Welcome to ChesterRep - the University of Chester's Online Research Repository
ChesterRep is the University of Chester's institutional repository and an online platform designed to collate, store, and aid discoverability of research carried out at the university to the wider research community
For more information about how to submit material to ChesterRep, see our ChesterRep guides here. You can also find out more about our editorial and open access policies here. Please note that you must be a member of the University of Chester in order to view these pages.
Communities in DSpace
Select a community to browse its collections.
The experience of young people transitioning between youth offending services to probation servicesThis article explores the experience of transitioning from youth offending services to adult probation services upon turning age 18 years while incarcerated. The significant differences in the level of provision have been described as a ‘cliff-edge’ (Transition to Adulthood Alliance (2009). Drawing upon interviews with young people held in institutions, stakeholders, and survey data from Her Majesty's Inspectorate of Prisons, it is argued that the drop in support is exacerbated by poor communication between institutions and services which has harmful implications for young people during this crucial period of developmental maturity and beyond custody.
Exploring International Student Satisfaction in Private Higher Education Institutes in LondonIn March 2019 the government of the United Kingdom developed a new strategy to strengthen Britain's leading role in the global higher education market, by aiming to increase the number of international students studying in the country by more than 30 per cent – which in turn would help to boost the income of educational exports to £35 billion (UK Government, 2019). The purpose of this study is to explore an understanding of international student satisfaction in institutions of private higher education in London, adding to the paucity of literature centred on international student satisfaction in private higher education in the UK in general and particularly in London. The private higher education sector in the United Kingdom is expanding rapidly, especially in London. An indicator of this is the number of private higher education institutions with degree awarding powers, which increased from only one private university to ten within less than a decade. Student satisfaction is a complex phenomenon and arguably related to or even extended from the concept of customer satisfaction, a relatively well-known concept in marketing literature. In higher education, only a few studies, mostly based on quantitative methods, are available within the subject area of student satisfaction. Furthermore, this existing body of work is limited to the public higher education sector. This is equally true for international students studying in private higher education institutions (PrHEIs) in London. This signifies the need to investigate thoroughly the perception and experience of international students studying at PrHEIs in London. The outcome of such a study should contribute to improving the quality of educational provisions not only in PrHEIs but also in public higher education institutions (PuHEIs). For this particular study, qualitative research was employed, by conducting twelve indepth interviews with international students to capture their experiences whilst measuring their levels of satisfaction, leading to the production of rich data. From this data, three themes emerged along with several subthemes; (1) Flexibility in policies - tuition fee policy, admission policy, multiple intakes and speedy admission processes, (2) Student friendly management- fast communication, a simple structure, quick decision making and easy access to senior management and (3) Feel being customers - customised service while the other significant existing themes such as course and institution selection, pre-arrival and arrival experience, learning & teaching , resources and overall satisfaction were matched to the expectations of the international students and findings in the literature. Recommendations were made particularly around emerging themes and subthemes in order to improve satisfaction by giving more value to student opinions and being more responsive to their needs and demands. This study further concludes that this can only be achieved if higher education (HE) considers students as customers. A need for further research was identified, to study more closely the relationship between new themes and subthemes and student satisfaction.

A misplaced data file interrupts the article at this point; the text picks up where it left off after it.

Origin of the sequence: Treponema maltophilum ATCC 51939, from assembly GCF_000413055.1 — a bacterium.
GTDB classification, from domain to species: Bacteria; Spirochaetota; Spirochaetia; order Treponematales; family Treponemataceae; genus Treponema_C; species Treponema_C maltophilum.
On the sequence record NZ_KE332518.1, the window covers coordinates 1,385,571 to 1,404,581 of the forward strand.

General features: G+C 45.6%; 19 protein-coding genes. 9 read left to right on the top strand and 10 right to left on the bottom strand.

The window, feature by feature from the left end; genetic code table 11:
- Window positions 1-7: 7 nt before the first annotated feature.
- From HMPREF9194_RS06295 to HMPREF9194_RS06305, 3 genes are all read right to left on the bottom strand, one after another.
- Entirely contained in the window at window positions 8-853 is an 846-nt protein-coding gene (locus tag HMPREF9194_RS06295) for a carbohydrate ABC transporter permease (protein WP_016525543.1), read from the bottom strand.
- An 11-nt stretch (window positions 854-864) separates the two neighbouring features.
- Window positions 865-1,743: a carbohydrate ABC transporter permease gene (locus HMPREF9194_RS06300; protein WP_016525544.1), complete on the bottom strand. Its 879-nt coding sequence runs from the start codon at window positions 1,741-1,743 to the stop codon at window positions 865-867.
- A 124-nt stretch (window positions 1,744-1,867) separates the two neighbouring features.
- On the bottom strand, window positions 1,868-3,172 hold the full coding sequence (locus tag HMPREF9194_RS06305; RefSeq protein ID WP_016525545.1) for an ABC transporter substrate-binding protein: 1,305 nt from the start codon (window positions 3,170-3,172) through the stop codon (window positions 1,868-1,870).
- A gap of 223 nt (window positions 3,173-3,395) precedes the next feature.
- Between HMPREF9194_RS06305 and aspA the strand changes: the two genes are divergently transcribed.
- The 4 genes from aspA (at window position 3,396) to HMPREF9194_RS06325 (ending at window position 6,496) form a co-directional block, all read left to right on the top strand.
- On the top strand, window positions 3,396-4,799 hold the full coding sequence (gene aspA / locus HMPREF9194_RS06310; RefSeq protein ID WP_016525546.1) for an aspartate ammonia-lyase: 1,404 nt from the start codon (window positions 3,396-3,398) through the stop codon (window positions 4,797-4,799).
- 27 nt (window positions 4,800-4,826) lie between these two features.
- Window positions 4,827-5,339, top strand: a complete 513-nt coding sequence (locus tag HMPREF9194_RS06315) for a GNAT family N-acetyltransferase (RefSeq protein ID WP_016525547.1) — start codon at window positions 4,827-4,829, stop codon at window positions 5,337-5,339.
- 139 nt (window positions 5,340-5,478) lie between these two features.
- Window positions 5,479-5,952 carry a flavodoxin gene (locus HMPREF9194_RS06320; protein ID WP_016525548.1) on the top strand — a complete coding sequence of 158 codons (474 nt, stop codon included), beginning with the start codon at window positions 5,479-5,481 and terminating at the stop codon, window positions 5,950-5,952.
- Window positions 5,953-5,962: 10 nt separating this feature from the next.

Nicotinamide restricts neural precursor proliferation to enhance catecholaminergic neuronal subtype differentiation from mouse embryonic stem cells.Emerging evidence indicates that a strong relationship exists between brain regenerative therapies and nutrition. Early life nutrition plays an important role during embryonic brain development, and there are clear consequences to an imbalance in nutritional factors on both the production and survival of mature neuronal populations and the infant's risk of diseases in later life. Our research and that of others suggest that vitamins play a fundamental role in the formation of neurons and their survival. There is a growing body of evidence that nicotinamide, the water-soluble amide form of vitamin B3, is implicated in the conversion of pluripotent stem cells to clinically relevant cells for regenerative therapies. This study investigated the ability of nicotinamide to promote the development of mature catecholaminergic neuronal populations (associated with Parkinson's disease) from mouse embryonic stem cells, as well as investigating the underlying mechanisms of nicotinamide's action. Nicotinamide selectively enhanced the production of tyrosine hydroxylase-expressing neurons and serotonergic neurons from mouse embryonic stem cell cultures (Sox1GFP knock-in 46C cell line). A 5-Ethynyl-2´-deoxyuridine (EdU) assay ascertained that nicotinamide, when added in the initial phase, reduced cell proliferation. Nicotinamide drove tyrosine hydroxylase-expressing neuron differentiation as effectively as an established cocktail of signalling factors, reducing the proliferation of neural progenitors and accelerating neuronal maturation, neurite outgrowth and neurotransmitter expression. These novel findings show that nicotinamide enhanced and enriched catecholaminergic differentiation and inhibited cell proliferation by directing cell cycle arrest in mouse embryonic stem cell cultures, thus driving a critical neural proliferation-to-differentiation switch from neural progenitors to neurons. Further research into the role of vitamin metabolites in embryogenesis will significantly advance cell-based regenerative medicine, and help realize their role as crucial developmental signalling molecules in brain development.